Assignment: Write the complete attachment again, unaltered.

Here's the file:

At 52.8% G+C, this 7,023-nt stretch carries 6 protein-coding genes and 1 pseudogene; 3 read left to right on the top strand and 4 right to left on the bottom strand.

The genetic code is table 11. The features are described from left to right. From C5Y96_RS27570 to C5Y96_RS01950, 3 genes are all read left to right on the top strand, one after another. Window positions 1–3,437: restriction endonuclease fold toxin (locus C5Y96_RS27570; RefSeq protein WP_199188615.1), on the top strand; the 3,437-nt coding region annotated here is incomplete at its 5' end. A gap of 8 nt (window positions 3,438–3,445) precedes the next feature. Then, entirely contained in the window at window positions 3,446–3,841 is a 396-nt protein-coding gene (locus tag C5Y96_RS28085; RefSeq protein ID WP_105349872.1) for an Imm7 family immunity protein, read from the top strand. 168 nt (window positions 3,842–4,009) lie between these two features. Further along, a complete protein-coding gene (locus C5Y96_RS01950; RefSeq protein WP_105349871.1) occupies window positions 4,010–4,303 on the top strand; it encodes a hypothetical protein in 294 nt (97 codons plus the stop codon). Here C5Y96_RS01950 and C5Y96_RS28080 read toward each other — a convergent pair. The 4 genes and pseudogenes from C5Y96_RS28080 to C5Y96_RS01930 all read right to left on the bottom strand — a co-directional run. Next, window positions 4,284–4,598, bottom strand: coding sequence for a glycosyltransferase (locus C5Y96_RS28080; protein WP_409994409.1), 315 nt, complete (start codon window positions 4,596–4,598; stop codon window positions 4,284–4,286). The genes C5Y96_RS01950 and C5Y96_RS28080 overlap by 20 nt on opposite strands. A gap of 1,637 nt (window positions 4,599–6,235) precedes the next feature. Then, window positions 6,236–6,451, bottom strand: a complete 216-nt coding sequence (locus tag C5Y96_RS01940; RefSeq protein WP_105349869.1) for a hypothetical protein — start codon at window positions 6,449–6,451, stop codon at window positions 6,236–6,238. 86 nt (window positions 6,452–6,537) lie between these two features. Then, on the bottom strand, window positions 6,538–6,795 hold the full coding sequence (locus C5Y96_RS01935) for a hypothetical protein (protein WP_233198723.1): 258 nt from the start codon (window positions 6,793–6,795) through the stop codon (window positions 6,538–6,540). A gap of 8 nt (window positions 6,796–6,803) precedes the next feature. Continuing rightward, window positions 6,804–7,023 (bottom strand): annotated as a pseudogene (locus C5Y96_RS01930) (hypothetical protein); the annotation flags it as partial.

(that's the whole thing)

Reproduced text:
At 52.8% G+C, this 7,023-nt stretch carries 6 protein-coding genes and 1 pseudogene; 3 read left to right on the top strand and 4 right to left on the bottom strand.

The genetic code is table 11. The features are described from left to right. From C5Y96_RS27570 to C5Y96_RS01950, 3 genes are all read left to right on the top strand, one after another. Window positions 1–3,437: restriction endonuclease fold toxin (locus C5Y96_RS27570; RefSeq protein WP_199188615.1), on the top strand; the 3,437-nt coding region annotated here is incomplete at its 5' end. A gap of 8 nt (window positions 3,438–3,445) precedes the next feature. Then, entirely contained in the window at window positions 3,446–3,841 is a 396-nt protein-coding gene (locus tag C5Y96_RS28085; RefSeq protein ID WP_105349872.1) for an Imm7 family immunity protein, read from the top strand. 168 nt (window positions 3,842–4,009) lie between these two features. Further along, a complete protein-coding gene (locus C5Y96_RS01950; RefSeq protein WP_105349871.1) occupies window positions 4,010–4,303 on the top strand; it encodes a hypothetical protein in 294 nt (97 codons plus the stop codon). Here C5Y96_RS01950 and C5Y96_RS28080 read toward each other — a convergent pair. The 4 genes and pseudogenes from C5Y96_RS28080 to C5Y96_RS01930 all read right to left on the bottom strand — a co-directional run. Next, window positions 4,284–4,598, bottom strand: coding sequence for a glycosyltransferase (locus C5Y96_RS28080; protein WP_409994409.1), 315 nt, complete (start codon window positions 4,596–4,598; stop codon window positions 4,284–4,286). The genes C5Y96_RS01950 and C5Y96_RS28080 overlap by 20 nt on opposite strands. A gap of 1,637 nt (window positions 4,599–6,235) precedes the next feature. Then, window positions 6,236–6,451, bottom strand: a complete 216-nt coding sequence (locus tag C5Y96_RS01940; RefSeq protein WP_105349869.1) for a hypothetical protein — start codon at window positions 6,449–6,451, stop codon at window positions 6,236–6,238. 86 nt (window positions 6,452–6,537) lie between these two features. Then, on the bottom strand, window positions 6,538–6,795 hold the full coding sequence (locus C5Y96_RS01935) for a hypothetical protein (protein WP_233198723.1): 258 nt from the start codon (window positions 6,793–6,795) through the stop codon (window positions 6,538–6,540). A gap of 8 nt (window positions 6,796–6,803) precedes the next feature. Continuing rightward, window positions 6,804–7,023 (bottom strand): annotated as a pseudogene (locus C5Y96_RS01930) (hypothetical protein); the annotation flags it as partial.